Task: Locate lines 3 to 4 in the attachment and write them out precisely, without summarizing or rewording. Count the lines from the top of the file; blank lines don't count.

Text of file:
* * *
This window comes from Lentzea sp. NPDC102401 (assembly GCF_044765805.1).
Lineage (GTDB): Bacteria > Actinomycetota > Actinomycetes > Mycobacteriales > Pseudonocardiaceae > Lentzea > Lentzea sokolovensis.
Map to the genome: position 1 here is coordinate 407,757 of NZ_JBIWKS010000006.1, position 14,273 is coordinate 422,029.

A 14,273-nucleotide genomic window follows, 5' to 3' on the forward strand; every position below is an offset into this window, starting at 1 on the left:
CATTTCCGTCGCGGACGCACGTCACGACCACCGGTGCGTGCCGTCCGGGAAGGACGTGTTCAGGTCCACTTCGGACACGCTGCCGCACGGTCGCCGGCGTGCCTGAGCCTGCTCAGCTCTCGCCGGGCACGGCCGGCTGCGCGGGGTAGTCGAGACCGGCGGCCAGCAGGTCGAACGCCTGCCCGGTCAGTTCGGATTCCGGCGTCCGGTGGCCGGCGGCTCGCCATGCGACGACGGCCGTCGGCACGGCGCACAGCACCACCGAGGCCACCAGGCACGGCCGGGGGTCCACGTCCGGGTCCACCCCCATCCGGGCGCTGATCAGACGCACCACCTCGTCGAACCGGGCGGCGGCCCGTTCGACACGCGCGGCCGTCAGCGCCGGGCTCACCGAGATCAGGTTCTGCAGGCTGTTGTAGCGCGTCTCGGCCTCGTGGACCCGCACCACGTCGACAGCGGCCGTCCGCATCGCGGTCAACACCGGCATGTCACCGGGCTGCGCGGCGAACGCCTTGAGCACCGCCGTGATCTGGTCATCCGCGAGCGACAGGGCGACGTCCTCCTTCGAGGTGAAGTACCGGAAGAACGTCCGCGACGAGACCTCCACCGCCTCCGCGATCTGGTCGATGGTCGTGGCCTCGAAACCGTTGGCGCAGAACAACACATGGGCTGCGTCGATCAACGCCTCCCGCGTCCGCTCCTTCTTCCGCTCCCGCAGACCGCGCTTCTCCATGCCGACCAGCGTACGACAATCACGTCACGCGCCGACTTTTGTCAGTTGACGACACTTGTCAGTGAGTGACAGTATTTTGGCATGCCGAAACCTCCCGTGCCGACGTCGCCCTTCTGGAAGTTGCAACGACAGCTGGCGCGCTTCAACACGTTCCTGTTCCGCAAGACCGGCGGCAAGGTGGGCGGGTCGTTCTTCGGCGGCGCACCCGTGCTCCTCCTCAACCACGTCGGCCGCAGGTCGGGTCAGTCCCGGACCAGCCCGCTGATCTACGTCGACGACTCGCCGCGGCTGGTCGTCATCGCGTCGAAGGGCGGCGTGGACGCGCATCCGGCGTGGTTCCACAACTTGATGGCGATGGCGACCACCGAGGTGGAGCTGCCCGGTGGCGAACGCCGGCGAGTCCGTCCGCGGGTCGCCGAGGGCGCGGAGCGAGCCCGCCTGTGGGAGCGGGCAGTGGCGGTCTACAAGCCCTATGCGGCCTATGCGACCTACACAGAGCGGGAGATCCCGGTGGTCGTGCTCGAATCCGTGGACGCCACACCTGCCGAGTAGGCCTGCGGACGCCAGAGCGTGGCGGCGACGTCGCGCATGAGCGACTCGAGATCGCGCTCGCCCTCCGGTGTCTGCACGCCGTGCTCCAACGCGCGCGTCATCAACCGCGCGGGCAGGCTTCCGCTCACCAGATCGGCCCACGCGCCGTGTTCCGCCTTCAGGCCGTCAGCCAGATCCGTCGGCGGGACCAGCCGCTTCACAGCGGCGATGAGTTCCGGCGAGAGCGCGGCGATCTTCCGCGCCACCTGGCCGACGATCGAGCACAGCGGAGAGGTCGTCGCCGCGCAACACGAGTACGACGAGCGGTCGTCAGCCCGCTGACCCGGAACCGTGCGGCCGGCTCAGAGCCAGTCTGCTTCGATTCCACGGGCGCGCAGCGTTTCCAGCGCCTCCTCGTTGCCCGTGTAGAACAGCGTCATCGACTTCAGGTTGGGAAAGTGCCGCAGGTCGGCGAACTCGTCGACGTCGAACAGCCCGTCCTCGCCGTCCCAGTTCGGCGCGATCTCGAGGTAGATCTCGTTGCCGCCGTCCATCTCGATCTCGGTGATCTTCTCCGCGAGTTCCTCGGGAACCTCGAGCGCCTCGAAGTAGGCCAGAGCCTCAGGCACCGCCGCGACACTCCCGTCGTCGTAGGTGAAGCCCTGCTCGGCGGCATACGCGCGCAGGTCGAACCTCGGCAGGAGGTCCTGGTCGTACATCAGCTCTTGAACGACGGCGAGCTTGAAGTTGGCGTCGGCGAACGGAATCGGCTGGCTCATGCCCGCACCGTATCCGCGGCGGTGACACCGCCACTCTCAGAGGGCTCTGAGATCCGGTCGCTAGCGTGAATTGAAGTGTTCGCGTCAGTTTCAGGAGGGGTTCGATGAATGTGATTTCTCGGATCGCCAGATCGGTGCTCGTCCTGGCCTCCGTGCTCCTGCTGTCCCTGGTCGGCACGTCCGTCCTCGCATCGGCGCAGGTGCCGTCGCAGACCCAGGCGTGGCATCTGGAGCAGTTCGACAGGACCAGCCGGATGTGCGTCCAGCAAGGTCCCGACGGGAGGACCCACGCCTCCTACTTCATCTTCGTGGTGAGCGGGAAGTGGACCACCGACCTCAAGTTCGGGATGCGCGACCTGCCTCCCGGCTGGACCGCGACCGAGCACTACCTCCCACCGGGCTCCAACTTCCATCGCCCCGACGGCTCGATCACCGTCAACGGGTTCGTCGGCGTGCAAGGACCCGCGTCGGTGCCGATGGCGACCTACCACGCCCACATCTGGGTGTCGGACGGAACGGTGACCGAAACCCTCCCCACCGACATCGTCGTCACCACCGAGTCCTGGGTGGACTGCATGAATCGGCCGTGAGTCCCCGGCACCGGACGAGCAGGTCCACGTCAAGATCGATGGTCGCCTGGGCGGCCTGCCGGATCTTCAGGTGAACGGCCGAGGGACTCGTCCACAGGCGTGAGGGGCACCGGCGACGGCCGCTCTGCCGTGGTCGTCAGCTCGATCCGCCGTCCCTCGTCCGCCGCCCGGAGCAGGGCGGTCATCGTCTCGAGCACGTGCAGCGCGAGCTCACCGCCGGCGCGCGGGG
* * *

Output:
Map to the genome: position 1 here is coordinate 407,757 of NZ_JBIWKS010000006.1, position 14,273 is coordinate 422,029.

A 14,273-nucleotide genomic window follows, 5' to 3' on the forward strand; every position below is an offset into this window, starting at 1 on the left: